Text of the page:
Is it okay to hunt animals for sport?
I know that we are not to treat animals cruelly and that we are allowed to kill an animal in self-defense, but is it okay to hunt animals for sport?\
Table of contents
Catholic Church’s Teaching on the use of animals
God gave man stewardship of animals, including the right to use them for just purposes (for his benefit). The Catechism of the Catholic Church mentions food, clothing, medical and scientific experimentation, work, and leisure of man as just purposes (CCC 2417–8).
Humans must not intentionally cause animals to suffer and die needlessly since doing so would be contrary to their dignity. Since animals are not humans, they do not have “rights.” However, man has a responsibility to treat them humanely.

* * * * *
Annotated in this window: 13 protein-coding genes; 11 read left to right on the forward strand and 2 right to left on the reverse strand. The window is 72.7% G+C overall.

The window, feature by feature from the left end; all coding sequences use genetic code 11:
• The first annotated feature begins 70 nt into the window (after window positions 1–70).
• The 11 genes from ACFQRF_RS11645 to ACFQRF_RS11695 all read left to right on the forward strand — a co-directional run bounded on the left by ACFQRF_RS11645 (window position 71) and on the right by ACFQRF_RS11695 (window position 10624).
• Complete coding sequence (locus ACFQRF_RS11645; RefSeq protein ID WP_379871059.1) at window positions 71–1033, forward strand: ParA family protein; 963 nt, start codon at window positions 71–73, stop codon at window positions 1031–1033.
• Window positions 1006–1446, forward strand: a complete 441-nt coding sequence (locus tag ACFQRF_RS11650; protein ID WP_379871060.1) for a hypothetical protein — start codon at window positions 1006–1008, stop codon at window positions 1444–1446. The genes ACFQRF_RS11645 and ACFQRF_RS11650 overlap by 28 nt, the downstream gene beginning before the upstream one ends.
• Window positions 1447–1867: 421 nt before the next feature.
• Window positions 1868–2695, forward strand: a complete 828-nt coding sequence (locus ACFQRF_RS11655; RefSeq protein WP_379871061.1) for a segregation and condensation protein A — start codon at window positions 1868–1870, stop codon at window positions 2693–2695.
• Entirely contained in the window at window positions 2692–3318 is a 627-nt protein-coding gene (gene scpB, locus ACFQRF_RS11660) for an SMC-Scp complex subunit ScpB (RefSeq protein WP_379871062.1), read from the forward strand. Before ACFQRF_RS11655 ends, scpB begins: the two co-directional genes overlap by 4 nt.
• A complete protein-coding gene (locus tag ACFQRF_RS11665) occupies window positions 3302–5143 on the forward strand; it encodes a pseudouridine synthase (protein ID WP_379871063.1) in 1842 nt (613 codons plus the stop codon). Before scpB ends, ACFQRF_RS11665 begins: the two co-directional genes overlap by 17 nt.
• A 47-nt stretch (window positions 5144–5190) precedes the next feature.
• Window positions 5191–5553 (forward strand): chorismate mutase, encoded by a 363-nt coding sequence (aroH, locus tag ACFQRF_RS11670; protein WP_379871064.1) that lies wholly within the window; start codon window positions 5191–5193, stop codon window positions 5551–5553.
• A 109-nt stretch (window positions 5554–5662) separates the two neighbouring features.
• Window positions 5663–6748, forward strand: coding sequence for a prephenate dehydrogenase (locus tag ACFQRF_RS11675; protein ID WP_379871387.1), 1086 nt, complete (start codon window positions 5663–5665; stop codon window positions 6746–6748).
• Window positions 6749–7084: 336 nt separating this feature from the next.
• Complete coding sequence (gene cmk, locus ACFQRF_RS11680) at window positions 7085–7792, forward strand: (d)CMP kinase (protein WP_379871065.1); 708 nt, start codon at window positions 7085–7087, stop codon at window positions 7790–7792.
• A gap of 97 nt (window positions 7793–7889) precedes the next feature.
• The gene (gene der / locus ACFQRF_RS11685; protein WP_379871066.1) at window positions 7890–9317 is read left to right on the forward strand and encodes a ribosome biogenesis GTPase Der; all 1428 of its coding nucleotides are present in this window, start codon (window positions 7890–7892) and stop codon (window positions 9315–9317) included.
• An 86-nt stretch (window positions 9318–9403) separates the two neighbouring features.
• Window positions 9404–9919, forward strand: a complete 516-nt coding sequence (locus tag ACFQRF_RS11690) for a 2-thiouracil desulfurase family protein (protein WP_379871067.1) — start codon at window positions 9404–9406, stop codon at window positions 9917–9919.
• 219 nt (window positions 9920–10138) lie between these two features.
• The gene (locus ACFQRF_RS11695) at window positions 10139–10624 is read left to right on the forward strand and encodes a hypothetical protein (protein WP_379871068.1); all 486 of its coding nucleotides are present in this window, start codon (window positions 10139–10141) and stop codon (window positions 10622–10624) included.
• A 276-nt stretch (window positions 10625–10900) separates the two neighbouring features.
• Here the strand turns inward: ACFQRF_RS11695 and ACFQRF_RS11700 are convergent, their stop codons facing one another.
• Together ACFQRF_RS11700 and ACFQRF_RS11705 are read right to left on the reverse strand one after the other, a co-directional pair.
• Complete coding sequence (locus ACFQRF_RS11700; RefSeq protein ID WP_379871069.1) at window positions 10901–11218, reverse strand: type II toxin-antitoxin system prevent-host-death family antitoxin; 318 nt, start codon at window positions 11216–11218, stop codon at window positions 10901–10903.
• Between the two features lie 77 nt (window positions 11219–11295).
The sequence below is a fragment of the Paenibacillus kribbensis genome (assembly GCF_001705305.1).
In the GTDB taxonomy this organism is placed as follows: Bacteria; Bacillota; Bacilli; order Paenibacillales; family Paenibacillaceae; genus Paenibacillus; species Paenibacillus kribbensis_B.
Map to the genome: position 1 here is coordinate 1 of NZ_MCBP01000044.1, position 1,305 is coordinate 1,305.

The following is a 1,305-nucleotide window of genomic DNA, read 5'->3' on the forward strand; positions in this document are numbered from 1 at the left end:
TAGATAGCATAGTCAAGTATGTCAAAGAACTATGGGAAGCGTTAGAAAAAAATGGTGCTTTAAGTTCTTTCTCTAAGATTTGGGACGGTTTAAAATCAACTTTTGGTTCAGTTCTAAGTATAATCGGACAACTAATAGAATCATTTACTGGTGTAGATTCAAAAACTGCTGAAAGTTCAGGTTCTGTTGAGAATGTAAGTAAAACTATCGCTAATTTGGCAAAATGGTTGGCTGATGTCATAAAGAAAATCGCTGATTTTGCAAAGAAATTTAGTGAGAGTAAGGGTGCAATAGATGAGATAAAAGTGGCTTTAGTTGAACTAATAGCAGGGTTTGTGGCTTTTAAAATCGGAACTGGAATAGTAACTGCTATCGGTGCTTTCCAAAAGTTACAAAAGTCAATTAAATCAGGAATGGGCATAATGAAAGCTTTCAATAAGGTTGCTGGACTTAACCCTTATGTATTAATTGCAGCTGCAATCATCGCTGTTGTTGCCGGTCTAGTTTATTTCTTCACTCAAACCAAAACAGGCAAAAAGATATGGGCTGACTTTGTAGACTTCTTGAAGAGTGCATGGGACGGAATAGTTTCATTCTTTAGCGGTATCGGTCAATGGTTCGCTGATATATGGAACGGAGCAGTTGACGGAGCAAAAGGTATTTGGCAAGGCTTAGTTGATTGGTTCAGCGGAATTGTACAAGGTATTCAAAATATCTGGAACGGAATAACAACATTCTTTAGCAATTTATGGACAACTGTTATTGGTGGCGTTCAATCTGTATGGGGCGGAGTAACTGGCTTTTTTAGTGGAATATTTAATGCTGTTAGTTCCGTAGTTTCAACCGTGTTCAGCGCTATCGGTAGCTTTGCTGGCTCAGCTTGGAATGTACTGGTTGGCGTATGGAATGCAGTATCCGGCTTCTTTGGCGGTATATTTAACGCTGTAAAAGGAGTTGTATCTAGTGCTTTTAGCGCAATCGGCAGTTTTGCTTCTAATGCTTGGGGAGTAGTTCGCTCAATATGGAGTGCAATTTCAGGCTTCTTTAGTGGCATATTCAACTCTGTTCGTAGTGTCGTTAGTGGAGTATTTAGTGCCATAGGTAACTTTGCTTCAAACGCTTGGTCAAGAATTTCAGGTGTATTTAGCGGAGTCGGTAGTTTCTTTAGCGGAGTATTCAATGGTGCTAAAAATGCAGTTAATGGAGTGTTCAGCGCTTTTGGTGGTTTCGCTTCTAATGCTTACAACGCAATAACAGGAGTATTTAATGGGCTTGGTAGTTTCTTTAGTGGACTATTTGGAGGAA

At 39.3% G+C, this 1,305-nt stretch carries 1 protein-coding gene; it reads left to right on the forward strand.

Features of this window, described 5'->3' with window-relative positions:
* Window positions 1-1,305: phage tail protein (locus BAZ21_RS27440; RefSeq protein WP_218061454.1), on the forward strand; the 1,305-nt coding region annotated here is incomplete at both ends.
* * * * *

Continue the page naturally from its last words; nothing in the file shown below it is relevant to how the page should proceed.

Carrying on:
Hunting for sport and Cruelty
Is it okay to hunt animals for sport? Or is sport hunting excluded from this? Yes, if a hunter were to shoot an animal for the sole purpose of watching it suffer and die. However, most hunters don’t do that. They use the meat and skin of the animals. In order to thin out animal overpopulation, others rely on carefully regulated licensing procedures. Some hunt for sport, but the sport is in tracking, gun skills, and trophy hunting, not in causing suffering and death to animals.
The National Humane Education Society might have another view. According to a survey by the U.S. Fish and Wildlife Service, approximately 15% of the U.S. population is a hunter. Hunting animals for sport is cruel. Hunting disrupts migration and hibernation patterns, decimates animal family units, and degrades habitats.
All responsible hunters take care not to leave a wounded animal injured by a badly aimed shot to suffer; they make sure to track it down and end its suffering.
In summary, the Church does not oppose sports hunting.
- Is It Sinful to Neuter Animals?
- Do animals have souls like human beings?
- The Blessing of the Animals; What would St. Francis say about how we treat animals today?